The London Eye, County Hall, River Thames and Houses of Parliament.
British actor Tom Hiddleston had an impressive year in 2011, portraying both the mythological villain Loki in Thor and literary hero F. Scott Fitzgerald in Midnight in Paris. He currently stars in Steven Spielberg’s War Horse and will reprise the role of Loki in this spring’s highly anticipated blockbuster, The Avengers. Trained at the Royal Academy of Dramatic Art, Hiddleston calls London home and is eager to return to the South Bank after acting has taken him abroad.
“I must have walked up, run along and strolled down the South Bank in excess of a thousand times in the course of my life,” Hiddleston says. “It is one great community of color, carnival and culture all year long. The view east from the middle of that bridge is, to my mind, the most beautiful cityscape in the world.”
“I was going through a phase of rising before dawn to run. It cleared my head and made me feel as fit as a butcher’s dog,” he says, referring to a time he lived near the bank. “It was 4 a.m., there was ice floating in the Thames and snow on Big Ben. I had the South Bank all to myself.”
Hiddleston says the National Theatre is where “long before they were the mythical wizards of Tolkien and Rowling, I saw Sir Ian McKellen run riot as Captain Hook in Peter Pan and Sir Michael Gambon play Falstaff in Shakespeare’s Henry IV.”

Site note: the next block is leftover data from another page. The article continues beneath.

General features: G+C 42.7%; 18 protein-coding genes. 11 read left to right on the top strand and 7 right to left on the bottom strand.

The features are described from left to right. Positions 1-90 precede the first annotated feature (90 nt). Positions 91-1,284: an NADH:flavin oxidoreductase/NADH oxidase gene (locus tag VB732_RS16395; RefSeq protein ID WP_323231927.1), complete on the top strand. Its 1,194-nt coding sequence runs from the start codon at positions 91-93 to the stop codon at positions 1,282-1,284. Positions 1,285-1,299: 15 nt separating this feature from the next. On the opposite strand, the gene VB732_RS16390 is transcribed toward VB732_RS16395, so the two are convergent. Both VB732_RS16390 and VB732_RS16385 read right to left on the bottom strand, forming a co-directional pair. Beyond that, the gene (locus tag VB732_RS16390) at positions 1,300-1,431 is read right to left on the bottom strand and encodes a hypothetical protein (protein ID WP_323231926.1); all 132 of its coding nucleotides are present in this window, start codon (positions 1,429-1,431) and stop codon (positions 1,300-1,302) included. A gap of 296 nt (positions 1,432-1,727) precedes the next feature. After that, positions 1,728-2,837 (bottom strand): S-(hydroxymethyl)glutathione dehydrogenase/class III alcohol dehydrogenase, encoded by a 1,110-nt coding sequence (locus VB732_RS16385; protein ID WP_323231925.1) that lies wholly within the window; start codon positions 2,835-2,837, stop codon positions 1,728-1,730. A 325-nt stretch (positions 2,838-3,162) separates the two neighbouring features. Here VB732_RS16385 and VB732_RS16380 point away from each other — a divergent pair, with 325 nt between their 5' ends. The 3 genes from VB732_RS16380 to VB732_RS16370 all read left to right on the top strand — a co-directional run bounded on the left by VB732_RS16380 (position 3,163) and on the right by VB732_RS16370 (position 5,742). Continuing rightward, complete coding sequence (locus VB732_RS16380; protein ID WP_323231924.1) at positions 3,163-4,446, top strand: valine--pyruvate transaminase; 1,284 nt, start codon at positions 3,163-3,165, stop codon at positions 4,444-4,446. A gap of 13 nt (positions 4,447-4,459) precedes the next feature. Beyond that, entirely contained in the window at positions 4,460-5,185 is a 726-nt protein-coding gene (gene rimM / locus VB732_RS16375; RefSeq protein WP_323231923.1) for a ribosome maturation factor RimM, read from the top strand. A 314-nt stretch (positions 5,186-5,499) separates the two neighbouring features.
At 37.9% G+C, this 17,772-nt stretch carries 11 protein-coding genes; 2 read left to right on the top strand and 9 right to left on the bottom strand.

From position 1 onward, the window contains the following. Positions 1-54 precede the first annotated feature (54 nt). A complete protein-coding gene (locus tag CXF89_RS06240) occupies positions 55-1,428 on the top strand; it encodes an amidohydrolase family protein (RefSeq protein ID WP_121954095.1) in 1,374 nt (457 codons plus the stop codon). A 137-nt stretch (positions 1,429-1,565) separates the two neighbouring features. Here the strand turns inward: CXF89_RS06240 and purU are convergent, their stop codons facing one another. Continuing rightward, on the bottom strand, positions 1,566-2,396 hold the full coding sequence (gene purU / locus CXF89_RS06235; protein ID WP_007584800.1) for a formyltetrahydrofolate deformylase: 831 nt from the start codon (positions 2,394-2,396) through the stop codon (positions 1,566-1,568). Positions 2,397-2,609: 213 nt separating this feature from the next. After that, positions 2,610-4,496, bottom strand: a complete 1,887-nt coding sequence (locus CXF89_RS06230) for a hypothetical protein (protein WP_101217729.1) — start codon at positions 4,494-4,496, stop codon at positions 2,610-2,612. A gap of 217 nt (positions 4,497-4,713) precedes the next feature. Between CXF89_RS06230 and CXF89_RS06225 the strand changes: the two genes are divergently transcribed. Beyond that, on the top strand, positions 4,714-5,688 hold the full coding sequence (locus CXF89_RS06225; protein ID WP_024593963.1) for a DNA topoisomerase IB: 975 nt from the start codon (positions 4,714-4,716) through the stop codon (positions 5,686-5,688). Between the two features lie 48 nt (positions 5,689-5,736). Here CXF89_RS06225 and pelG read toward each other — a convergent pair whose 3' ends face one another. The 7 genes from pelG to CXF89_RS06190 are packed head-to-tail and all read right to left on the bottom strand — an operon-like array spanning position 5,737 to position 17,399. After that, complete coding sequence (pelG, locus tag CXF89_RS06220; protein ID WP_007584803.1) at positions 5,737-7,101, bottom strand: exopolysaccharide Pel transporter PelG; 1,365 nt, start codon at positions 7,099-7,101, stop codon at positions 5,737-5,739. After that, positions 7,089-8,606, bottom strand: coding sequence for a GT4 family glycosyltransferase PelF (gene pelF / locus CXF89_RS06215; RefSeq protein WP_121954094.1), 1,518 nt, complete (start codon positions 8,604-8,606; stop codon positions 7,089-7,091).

“Next door is the British Film Institute, a monument to the history of film and British cinema. I had an unforgettable first-time viewing of 2001: A Space Odyssey, reclining back into what are frankly the most comfortable seats in any movie theater in the world.”
“There is also a skating park of sorts. It’s an area of municipal architecture behind the BFI parking structure now forever taken over by boarders and bladers whose graffiti plasters the gray walls with color. It’s a fantastic institution of rebellion,” Hiddleston says.
“On the west side of the bank is the London Eye, a huge Ferris wheel that was put up to celebrate the passing of the millennium,” Hiddleston says. “And yet, the Eye has already become an indelible part of London’s iconography.”
More to Explore
Running along the shores of the River Thames, the South Bank is home to enduring cultural institutions and carnivals alike.
- OXO Tower. Barge House St.
- He confesses he’s never stayed there, but Hiddleston says the London Marriott County Hall is known for offering the “height of luxury.” Westminster Bridge Road
- The promenade outside of Southbank Centre. Belvedere Road
- Hiddleston recommends Studio Six for “a perfectly grilled sirloin steak.” 56 Upper Ground